Response to “Should Kids Protest or Not?”

Here’s Seek Geo’s blog about kids protesting!

A reader generously offered the following transcript of my vlog:

I would like to respond to Seek Geo’s blog post, titled:  “Should Children Protest or Not?”

My response?  Yes, of course they should!  Always!

There are really many opportunities to do this and they are very educational.  I have attended three protests.  First, the Gallaudet protest, about the president; second, the protest at the Federal Communication Commission (FCC), about captioning television programs and other issues; and third, the recent protest at the AGBell convention.  I attended these protests and participated in discussions.  I saw a lot and really learned a lot.

Seek Geo’s main concern is about danger.  Even at a peaceful protest, there could be some violent situations, which are unpredictable.  There’s nothing we can do about this.  Take what just happened at the protest against AGBell, for example, with Barb’s daughter, Brianna.  Someone forcefully yanked all the flyers out of her hands, catching Brianna off guard.  That experience, however, actually caused all of us to become *more* motivated to fight back and protest.  We were all taken aback by it and wanted to yell at that woman and fight for our rights.

If children become interested in protesting, talk it over with them and let them know that something like this could happen once in a great while.  What happened to Brianna is the exception.  None of us were doing anything illegal by being at the hotel to protest.  What happened wasn’t our fault, but rather, the hotel’s fault.  It’s a little sad that it happened, but now we are all more motivated to fight back.

So, I think that children should be included in a protest if they want to be.

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36 thoughts on “Response to “Should Kids Protest or Not?””

  1. Oh thank you so much for protesting at agBAD… I feel so HAPPY and HONOR that you did went 3 different protests for us all Deaf!! Wow!!!

    I hope you did have some photos to share with us… Smile and big thank you hugs! Shawn

  2. Jehanne,

    Your response – is exquiste! Well planned and well expressed. This makes my heart full knowing that other children and teenagers can watch and learn from you.

    Even more, you wow’ed me with your critical thinking skills! I am extremely proud of you, Jehanne!

    This vlog should be shared to all schools and teachers/administrators will realize that how eloquently you are – and they will have to make sure all of Deaf kids are able to express exactly what you did!

    Hands waving!

    Amy Cohen Efron

  3. Well presented…good points…your friends will learn something from you and we hope that your friends and other children your age will follow your footstep. Let agBAD see Deaf children like you who are smart and articulate…now they can’t say children who uses ASL or without CI are dumb!!! They can’t! Look at you and Brianna. 🙂

  4. You should be grateful that your parents have taught you the examples of the freedom of speech in this country.

    Likewise, you are the kid and be the kid, just learn so many new things from this world. Let the world educate you and the kids.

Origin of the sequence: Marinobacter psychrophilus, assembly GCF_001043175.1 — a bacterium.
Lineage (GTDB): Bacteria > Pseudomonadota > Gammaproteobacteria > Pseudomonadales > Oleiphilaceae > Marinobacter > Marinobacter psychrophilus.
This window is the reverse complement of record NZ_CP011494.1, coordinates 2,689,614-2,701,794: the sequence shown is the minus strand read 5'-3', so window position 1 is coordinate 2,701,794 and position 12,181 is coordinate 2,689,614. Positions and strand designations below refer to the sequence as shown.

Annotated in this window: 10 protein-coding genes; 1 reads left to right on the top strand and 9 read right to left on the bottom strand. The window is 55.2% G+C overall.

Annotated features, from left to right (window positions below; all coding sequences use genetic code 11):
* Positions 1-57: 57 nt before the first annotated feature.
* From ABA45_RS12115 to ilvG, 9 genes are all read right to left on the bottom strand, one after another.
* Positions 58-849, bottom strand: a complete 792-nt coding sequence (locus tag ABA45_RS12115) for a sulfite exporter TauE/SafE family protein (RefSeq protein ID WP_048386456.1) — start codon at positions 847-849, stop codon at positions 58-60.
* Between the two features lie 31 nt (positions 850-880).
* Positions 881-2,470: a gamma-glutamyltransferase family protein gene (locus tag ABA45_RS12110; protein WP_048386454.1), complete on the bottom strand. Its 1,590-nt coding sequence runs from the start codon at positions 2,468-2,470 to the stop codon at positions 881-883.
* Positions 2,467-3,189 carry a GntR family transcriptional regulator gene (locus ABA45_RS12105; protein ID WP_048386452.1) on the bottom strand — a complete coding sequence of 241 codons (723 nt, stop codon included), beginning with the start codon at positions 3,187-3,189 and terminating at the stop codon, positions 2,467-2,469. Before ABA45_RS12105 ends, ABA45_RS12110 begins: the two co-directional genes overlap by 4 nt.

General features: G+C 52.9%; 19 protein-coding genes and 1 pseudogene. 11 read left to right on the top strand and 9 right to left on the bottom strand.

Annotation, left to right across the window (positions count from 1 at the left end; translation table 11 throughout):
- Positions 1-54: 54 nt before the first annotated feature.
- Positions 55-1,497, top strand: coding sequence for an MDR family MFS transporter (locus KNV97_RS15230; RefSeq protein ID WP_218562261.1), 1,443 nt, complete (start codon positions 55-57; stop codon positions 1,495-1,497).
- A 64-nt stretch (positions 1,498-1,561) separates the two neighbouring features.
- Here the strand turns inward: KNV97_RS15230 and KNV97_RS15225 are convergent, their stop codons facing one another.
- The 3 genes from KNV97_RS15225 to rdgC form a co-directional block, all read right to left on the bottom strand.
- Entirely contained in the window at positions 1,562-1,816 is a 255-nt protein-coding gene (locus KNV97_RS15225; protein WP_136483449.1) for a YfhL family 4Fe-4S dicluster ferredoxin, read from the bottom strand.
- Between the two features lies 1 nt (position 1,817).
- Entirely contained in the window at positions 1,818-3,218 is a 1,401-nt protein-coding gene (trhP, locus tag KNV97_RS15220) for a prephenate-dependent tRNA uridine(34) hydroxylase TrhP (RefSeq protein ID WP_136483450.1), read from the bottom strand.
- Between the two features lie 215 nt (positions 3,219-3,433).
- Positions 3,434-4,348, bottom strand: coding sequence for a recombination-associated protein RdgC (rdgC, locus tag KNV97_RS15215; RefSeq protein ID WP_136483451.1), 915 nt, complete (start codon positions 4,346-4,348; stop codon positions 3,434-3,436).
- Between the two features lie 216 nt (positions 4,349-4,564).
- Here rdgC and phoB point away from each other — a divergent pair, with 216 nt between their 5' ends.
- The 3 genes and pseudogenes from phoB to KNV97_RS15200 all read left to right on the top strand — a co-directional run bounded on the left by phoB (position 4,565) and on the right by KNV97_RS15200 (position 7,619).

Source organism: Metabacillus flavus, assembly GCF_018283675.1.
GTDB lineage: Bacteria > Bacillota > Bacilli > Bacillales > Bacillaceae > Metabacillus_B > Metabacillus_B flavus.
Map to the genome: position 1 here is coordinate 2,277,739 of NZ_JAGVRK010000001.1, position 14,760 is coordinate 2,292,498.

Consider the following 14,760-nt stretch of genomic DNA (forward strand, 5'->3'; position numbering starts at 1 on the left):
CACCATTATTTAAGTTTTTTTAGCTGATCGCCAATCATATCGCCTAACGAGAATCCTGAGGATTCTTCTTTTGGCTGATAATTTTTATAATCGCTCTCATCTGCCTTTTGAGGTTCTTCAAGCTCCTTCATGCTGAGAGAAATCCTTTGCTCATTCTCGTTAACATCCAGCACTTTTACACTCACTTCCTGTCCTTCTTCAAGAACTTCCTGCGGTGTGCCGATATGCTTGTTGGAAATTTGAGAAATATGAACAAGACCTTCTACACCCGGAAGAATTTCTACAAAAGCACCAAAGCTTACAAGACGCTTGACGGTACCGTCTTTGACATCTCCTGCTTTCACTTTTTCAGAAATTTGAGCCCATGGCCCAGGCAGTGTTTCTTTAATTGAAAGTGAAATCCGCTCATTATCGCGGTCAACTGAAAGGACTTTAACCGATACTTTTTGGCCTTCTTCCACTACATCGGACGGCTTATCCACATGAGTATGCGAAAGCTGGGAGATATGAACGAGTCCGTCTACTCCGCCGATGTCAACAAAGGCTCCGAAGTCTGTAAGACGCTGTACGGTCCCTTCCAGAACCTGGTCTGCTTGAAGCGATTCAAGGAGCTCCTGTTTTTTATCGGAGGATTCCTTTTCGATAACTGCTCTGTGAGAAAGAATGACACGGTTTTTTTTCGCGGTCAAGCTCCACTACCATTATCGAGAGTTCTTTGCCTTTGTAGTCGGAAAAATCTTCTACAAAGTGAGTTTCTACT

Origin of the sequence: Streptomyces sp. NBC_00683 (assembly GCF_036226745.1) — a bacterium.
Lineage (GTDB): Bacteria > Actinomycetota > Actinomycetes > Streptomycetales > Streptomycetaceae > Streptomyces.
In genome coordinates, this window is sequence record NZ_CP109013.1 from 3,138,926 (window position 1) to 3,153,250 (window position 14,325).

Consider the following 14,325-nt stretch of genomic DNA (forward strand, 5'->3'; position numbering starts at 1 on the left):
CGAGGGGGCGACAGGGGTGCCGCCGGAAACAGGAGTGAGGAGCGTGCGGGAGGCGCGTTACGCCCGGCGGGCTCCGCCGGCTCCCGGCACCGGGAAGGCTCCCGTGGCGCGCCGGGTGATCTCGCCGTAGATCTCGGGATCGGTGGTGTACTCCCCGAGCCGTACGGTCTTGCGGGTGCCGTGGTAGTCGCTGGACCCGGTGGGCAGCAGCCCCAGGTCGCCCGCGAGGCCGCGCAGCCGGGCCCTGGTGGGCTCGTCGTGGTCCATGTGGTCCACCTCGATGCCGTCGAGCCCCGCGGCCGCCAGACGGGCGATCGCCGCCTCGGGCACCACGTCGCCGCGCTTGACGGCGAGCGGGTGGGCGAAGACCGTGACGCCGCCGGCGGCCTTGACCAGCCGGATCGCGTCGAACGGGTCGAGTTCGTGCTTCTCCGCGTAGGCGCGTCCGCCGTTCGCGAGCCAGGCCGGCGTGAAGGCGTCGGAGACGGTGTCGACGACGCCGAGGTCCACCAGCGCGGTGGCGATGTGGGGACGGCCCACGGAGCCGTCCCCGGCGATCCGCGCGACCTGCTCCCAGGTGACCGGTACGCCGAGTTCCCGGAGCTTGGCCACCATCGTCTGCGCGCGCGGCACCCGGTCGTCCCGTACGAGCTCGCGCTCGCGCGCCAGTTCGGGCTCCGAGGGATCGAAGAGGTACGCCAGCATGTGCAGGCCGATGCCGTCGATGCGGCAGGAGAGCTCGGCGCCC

Go to the college, get the degree and pass the tradition to your future kids.

    Be the kids, like you are……beautiful.

    White Ghost

  5. Hey drmzz!

    I was going to response this but you beat me! *sighh*

    Jehanne,

    hmm.. I agree with drmzz! I will educating with my kids as much I can. Yes, excellent to educating to kids because they are knowledge with correct information by soon or later. Kids are growing up by having so much of appreciate with experience as what’s happening on this Earth.

  6. Jehanna,

    WOW! Your amazing presentation depicted us with your perspective of young deaf and hard of hearing children’s potential involvement in any demonstration despite of the violence incident. Indeed, we do want to have non-violence protests and use our voices in order to grab AGBAD’s attention for the deaf babies’ rights to learn ASL.

    Silent applause! Silent applause! You would be a good leader for youth group. Smile!

    Amen!

    Nick Vera

  7. Hi Jehanne,

    Nice vlog post! Brianna, Anthony V. and I watched what you just said and we were saying right on!
    We both had discussed about the value of experience for all of us when being a part
    of the protest where a greater understanding of the issues tend to occur.

    It is an enriching experience for children to look up to Deaf leaders and learn from what
    they said and how they led the freedom of speech.

    Barb, Brianna and Anthony V.

  8. WTG (way to go) Im glad you are one smarter kid who could stand up for everybody not just yourself..

    Keep your lucky ones inside of you, you would alway need it when it’s time.

    ASLDEAFROG

  9. To the parents of Jehanne,

    You should be very PROUD of your daughter; she is able to express herself so well..

  10. *Hands Waving*

    Beautiful, Beautiful presentation.. I don’t know who you are but I am truly proud of you. I wish I am there with you all but I can’t. I did donated some for this cause so I can be part of this history. Thank you so much for fighting for us all
    At first I was like Seek Geo, concern for the safety of the kids, but after your presentation, I changed my mind. I am pretty sure it has to Seek Geo as well.

  11. Jehanne,

    First and foremost, I want to commend you not only for presenting your vlog brilliantly but also for defending yourself extremely well!